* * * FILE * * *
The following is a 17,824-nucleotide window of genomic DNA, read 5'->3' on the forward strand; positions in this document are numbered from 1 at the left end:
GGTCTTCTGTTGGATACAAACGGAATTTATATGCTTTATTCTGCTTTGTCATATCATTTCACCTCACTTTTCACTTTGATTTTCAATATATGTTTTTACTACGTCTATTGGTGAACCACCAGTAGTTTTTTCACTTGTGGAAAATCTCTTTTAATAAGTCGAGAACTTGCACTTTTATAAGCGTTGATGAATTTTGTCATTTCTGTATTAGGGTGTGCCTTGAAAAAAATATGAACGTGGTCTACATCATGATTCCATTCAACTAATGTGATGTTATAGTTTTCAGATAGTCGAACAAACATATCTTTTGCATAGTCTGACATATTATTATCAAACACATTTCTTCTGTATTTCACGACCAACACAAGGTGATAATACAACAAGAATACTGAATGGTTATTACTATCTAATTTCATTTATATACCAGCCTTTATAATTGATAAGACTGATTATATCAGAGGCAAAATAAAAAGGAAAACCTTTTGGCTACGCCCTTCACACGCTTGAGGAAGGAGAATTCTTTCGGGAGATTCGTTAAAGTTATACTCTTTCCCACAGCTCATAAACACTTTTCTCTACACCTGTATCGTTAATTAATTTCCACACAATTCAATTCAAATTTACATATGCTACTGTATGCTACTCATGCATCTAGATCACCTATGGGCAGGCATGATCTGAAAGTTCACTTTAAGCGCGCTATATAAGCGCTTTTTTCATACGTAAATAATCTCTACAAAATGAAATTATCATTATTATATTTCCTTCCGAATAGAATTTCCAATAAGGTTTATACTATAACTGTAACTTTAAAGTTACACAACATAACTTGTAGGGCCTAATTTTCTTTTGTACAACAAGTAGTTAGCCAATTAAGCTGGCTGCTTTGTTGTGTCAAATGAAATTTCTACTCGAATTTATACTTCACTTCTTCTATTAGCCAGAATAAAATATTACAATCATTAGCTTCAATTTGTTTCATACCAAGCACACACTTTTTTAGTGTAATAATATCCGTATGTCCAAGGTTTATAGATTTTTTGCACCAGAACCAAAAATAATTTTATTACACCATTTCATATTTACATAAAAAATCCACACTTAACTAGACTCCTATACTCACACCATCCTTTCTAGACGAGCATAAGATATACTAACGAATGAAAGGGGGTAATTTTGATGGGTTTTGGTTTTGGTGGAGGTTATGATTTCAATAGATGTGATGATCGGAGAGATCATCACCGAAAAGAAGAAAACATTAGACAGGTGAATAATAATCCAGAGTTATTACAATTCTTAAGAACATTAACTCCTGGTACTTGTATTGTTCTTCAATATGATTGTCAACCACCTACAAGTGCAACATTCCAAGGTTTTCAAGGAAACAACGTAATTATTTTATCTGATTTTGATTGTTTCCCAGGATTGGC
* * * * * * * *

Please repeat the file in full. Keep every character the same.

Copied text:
The following is a 17,824-nucleotide window of genomic DNA, read 5'->3' on the forward strand; positions in this document are numbered from 1 at the left end:
GGTCTTCTGTTGGATACAAACGGAATTTATATGCTTTATTCTGCTTTGTCATATCATTTCACCTCACTTTTCACTTTGATTTTCAATATATGTTTTTACTACGTCTATTGGTGAACCACCAGTAGTTTTTTCACTTGTGGAAAATCTCTTTTAATAAGTCGAGAACTTGCACTTTTATAAGCGTTGATGAATTTTGTCATTTCTGTATTAGGGTGTGCCTTGAAAAAAATATGAACGTGGTCTACATCATGATTCCATTCAACTAATGTGATGTTATAGTTTTCAGATAGTCGAACAAACATATCTTTTGCATAGTCTGACATATTATTATCAAACACATTTCTTCTGTATTTCACGACCAACACAAGGTGATAATACAACAAGAATACTGAATGGTTATTACTATCTAATTTCATTTATATACCAGCCTTTATAATTGATAAGACTGATTATATCAGAGGCAAAATAAAAAGGAAAACCTTTTGGCTACGCCCTTCACACGCTTGAGGAAGGAGAATTCTTTCGGGAGATTCGTTAAAGTTATACTCTTTCCCACAGCTCATAAACACTTTTCTCTACACCTGTATCGTTAATTAATTTCCACACAATTCAATTCAAATTTACATATGCTACTGTATGCTACTCATGCATCTAGATCACCTATGGGCAGGCATGATCTGAAAGTTCACTTTAAGCGCGCTATATAAGCGCTTTTTTCATACGTAAATAATCTCTACAAAATGAAATTATCATTATTATATTTCCTTCCGAATAGAATTTCCAATAAGGTTTATACTATAACTGTAACTTTAAAGTTACACAACATAACTTGTAGGGCCTAATTTTCTTTTGTACAACAAGTAGTTAGCCAATTAAGCTGGCTGCTTTGTTGTGTCAAATGAAATTTCTACTCGAATTTATACTTCACTTCTTCTATTAGCCAGAATAAAATATTACAATCATTAGCTTCAATTTGTTTCATACCAAGCACACACTTTTTTAGTGTAATAATATCCGTATGTCCAAGGTTTATAGATTTTTTGCACCAGAACCAAAAATAATTTTATTACACCATTTCATATTTACATAAAAAATCCACACTTAACTAGACTCCTATACTCACACCATCCTTTCTAGACGAGCATAAGATATACTAACGAATGAAAGGGGGTAATTTTGATGGGTTTTGGTTTTGGTGGAGGTTATGATTTCAATAGATGTGATGATCGGAGAGATCATCACCGAAAAGAAGAAAACATTAGACAGGTGAATAATAATCCAGAGTTATTACAATTCTTAAGAACATTAACTCCTGGTACTTGTATTGTTCTTCAATATGATTGTCAACCACCTACAAGTGCAACATTCCAAGGTTTTCAAGGAAACAACGTAATTATTTTATCTGATTTTGATTGTTTCCCAGGATTGGC